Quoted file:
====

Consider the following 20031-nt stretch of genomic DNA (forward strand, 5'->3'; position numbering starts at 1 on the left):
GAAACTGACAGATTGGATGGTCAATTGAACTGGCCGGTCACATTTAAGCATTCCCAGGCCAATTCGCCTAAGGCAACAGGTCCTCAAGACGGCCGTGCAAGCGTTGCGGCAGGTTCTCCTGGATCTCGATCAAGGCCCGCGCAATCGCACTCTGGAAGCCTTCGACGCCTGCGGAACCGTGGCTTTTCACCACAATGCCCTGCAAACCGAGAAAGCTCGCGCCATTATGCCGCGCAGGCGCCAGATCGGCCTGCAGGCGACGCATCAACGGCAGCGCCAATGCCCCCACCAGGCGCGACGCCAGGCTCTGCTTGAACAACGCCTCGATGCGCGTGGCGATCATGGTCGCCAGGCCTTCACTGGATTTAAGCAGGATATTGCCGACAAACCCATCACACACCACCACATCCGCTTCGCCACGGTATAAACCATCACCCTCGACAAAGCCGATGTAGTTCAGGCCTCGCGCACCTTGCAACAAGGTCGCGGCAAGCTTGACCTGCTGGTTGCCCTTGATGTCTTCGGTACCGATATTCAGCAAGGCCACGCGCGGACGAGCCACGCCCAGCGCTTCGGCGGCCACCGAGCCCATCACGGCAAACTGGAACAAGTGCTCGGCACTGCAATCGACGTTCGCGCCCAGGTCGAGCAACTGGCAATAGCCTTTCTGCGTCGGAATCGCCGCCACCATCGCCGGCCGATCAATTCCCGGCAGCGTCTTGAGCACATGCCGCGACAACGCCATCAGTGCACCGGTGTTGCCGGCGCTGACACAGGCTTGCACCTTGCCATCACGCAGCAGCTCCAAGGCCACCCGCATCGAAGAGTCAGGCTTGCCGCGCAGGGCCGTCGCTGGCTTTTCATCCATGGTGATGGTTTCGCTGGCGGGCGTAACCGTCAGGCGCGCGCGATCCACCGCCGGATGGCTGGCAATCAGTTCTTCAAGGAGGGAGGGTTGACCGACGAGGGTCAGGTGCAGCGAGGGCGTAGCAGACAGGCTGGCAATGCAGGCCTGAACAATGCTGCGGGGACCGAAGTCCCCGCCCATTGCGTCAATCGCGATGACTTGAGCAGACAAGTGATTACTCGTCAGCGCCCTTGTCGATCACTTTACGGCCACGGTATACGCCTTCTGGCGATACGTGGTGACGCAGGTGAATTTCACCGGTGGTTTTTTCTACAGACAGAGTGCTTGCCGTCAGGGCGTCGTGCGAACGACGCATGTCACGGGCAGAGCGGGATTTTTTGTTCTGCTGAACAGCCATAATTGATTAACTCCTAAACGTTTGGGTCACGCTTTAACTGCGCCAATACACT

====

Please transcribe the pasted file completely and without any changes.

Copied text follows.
Consider the following 20031-nt stretch of genomic DNA (forward strand, 5'->3'; position numbering starts at 1 on the left):
GAAACTGACAGATTGGATGGTCAATTGAACTGGCCGGTCACATTTAAGCATTCCCAGGCCAATTCGCCTAAGGCAACAGGTCCTCAAGACGGCCGTGCAAGCGTTGCGGCAGGTTCTCCTGGATCTCGATCAAGGCCCGCGCAATCGCACTCTGGAAGCCTTCGACGCCTGCGGAACCGTGGCTTTTCACCACAATGCCCTGCAAACCGAGAAAGCTCGCGCCATTATGCCGCGCAGGCGCCAGATCGGCCTGCAGGCGACGCATCAACGGCAGCGCCAATGCCCCCACCAGGCGCGACGCCAGGCTCTGCTTGAACAACGCCTCGATGCGCGTGGCGATCATGGTCGCCAGGCCTTCACTGGATTTAAGCAGGATATTGCCGACAAACCCATCACACACCACCACATCCGCTTCGCCACGGTATAAACCATCACCCTCGACAAAGCCGATGTAGTTCAGGCCTCGCGCACCTTGCAACAAGGTCGCGGCAAGCTTGACCTGCTGGTTGCCCTTGATGTCTTCGGTACCGATATTCAGCAAGGCCACGCGCGGACGAGCCACGCCCAGCGCTTCGGCGGCCACCGAGCCCATCACGGCAAACTGGAACAAGTGCTCGGCACTGCAATCGACGTTCGCGCCCAGGTCGAGCAACTGGCAATAGCCTTTCTGCGTCGGAATCGCCGCCACCATCGCCGGCCGATCAATTCCCGGCAGCGTCTTGAGCACATGCCGCGACAACGCCATCAGTGCACCGGTGTTGCCGGCGCTGACACAGGCTTGCACCTTGCCATCACGCAGCAGCTCCAAGGCCACCCGCATCGAAGAGTCAGGCTTGCCGCGCAGGGCCGTCGCTGGCTTTTCATCCATGGTGATGGTTTCGCTGGCGGGCGTAACCGTCAGGCGCGCGCGATCCACCGCCGGATGGCTGGCAATCAGTTCTTCAAGGAGGGAGGGTTGACCGACGAGGGTCAGGTGCAGCGAGGGCGTAGCAGACAGGCTGGCAATGCAGGCCTGAACAATGCTGCGGGGACCGAAGTCCCCGCCCATTGCGTCAATCGCGATGACTTGAGCAGACAAGTGATTACTCGTCAGCGCCCTTGTCGATCACTTTACGGCCACGGTATACGCCTTCTGGCGATACGTGGTGACGCAGGTGAATTTCACCGGTGGTTTTTTCTACAGACAGAGTGCTTGCCGTCAGGGCGTCGTGCGAACGACGCATGTCACGGGCAGAGCGGGATTTTTTGTTCTGCTGAACAGCCATAATTGATTAACTCCTAAACGTTTGGGTCACGCTTTAACTGCGCCAATACACT